How are work requirements and environments evolving and what will be the impact of this on individuals who will reach 65 in 2025 and 2040?

Research output: Book/ReportCommissioned report

Abstract

An ageing population and workforce bring both challenges and opportunities to employers. Consideration of these, alongside changing work requirements and environments, is needed to aid understanding and organisational planning. This Evidence Review focuses on the ageing workforce, how organisations are reacting (or not) to this, and what the likely impact of workforce demographics and organisational changes will be on older individuals in the future, i.e. those reaching age 65 in 2025 and 2040. The review presents existing research evidence and covers four broad areas: changing institutional arrangements, work environments, employer attitudes, and older workers’ capacity to work. Evidence gaps and areas where limited evidence exists are identified. The attitudes of older individuals to work can be expected to change between 2025 and 2040. Workers retiring in 10 years’ time have spent the majority of their working lives with theexpectation of retiring at approximately 65, and will be more likely to expect a ‘main’ career with a steady rise up the career ladder before retirement. However individuals aged 65 in 2040 will be more accepting of the need to work to an older age, and the possibility they may need to move between jobs and roles and to acquire new skills throughout their career. The outlook for older workers in 10 and 25 years’ time is drawn from the evidence presented and summarised at the start of each review area. Change, particularly in relation to attitudes and workplace practices, is likely to be gradual. Given this, it is expected that workers aged 65 in 10 years’ time will have experiences similar to those detailed by the evidence in this review, whereas workers aged 65 in 25 years’ time are likely to have different work attitudes and will be exposed to a different work ‘reality’ as practices and attitudes towards older workers change. Although not exhaustive, the following points summarise the outlook for older workers:• Older workers will increasingly be protected against age discrimination by policies and practices.• There will be increasing older worker demand for part-time and flexible work.• Training demand will increase to enable workers to have skills relevant to changing work environments.• The trend towards reduced manual and increased people work will continue. Olderworkers have the skills needed for such work but may be deterred by low pay.• Stereotypes change slowly and older workers may continue to be negatively affected in the near future. Over time, however, increased positive older worker information, and demographic change, should begin to challenge and reduce negative stereotypes.• Uncertainty relating to changes to retirement practice will reduce over time. By 2040 retirement decisions should be driven by employee choice, or be performance-related, and be less influenced by expectations of a ‘normal’ retirement age.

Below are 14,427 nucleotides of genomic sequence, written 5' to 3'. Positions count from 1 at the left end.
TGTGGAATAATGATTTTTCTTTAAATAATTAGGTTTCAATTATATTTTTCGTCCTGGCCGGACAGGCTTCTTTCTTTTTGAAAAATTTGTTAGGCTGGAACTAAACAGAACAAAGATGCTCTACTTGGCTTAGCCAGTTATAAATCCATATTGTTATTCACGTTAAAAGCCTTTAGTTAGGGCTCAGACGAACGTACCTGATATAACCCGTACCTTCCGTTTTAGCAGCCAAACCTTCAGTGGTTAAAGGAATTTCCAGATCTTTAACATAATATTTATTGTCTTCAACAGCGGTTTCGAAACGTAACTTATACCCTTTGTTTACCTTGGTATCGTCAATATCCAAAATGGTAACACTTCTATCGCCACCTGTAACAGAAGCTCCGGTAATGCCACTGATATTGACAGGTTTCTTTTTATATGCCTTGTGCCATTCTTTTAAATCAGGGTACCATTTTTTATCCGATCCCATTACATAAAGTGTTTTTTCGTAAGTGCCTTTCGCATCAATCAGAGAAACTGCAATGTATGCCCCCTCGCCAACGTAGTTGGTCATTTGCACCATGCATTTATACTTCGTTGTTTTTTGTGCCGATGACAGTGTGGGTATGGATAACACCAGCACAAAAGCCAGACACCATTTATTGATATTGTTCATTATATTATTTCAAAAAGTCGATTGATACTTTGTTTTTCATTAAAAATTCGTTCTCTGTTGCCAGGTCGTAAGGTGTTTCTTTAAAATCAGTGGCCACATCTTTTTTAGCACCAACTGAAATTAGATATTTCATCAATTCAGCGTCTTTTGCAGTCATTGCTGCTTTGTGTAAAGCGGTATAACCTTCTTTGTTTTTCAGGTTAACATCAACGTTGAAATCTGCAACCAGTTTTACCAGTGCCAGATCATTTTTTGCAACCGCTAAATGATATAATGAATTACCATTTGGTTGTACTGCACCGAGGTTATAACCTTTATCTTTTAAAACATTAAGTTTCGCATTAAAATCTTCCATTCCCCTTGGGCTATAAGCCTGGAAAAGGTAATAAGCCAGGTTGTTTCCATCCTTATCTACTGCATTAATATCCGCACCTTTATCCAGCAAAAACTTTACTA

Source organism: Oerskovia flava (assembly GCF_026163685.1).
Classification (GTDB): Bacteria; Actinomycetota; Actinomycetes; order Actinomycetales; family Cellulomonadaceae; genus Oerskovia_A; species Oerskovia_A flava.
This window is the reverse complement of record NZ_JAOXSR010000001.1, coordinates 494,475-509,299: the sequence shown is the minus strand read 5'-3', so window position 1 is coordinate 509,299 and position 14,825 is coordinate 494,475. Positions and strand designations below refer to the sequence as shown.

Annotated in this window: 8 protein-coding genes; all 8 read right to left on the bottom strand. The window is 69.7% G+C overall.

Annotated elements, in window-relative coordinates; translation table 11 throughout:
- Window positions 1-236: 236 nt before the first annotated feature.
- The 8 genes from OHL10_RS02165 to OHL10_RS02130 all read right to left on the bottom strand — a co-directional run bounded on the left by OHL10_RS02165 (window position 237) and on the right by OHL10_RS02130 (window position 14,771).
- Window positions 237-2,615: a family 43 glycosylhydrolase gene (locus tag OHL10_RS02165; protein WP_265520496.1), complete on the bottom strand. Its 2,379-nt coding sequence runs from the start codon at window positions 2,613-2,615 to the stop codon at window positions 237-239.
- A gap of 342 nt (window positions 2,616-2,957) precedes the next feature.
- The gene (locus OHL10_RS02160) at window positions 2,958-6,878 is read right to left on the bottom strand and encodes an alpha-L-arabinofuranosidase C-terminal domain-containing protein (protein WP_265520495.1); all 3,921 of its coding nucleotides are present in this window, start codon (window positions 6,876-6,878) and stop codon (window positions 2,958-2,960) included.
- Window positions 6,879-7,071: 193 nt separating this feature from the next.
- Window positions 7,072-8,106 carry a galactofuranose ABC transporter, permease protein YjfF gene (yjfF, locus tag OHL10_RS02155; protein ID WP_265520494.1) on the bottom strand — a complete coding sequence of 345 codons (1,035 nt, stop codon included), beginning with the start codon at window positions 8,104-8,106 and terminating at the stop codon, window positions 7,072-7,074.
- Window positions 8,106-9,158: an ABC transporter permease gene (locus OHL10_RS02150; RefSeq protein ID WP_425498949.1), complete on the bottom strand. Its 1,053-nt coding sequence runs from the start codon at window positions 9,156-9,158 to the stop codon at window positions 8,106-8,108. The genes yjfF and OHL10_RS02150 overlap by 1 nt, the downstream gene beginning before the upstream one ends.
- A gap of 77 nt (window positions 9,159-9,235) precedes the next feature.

Original languageEnglish
Place of Publicationhttps://www.gov.uk/government/uploads/system/uploads/attachment_data/file/461437/gs-15-25-future-ageing-work-environments-er18.pdf
PublisherGovernment Office for Science
Number of pages31
Publication statusPublished - Sep 2015

Keywords

  • ageing, workforce, evidence review,

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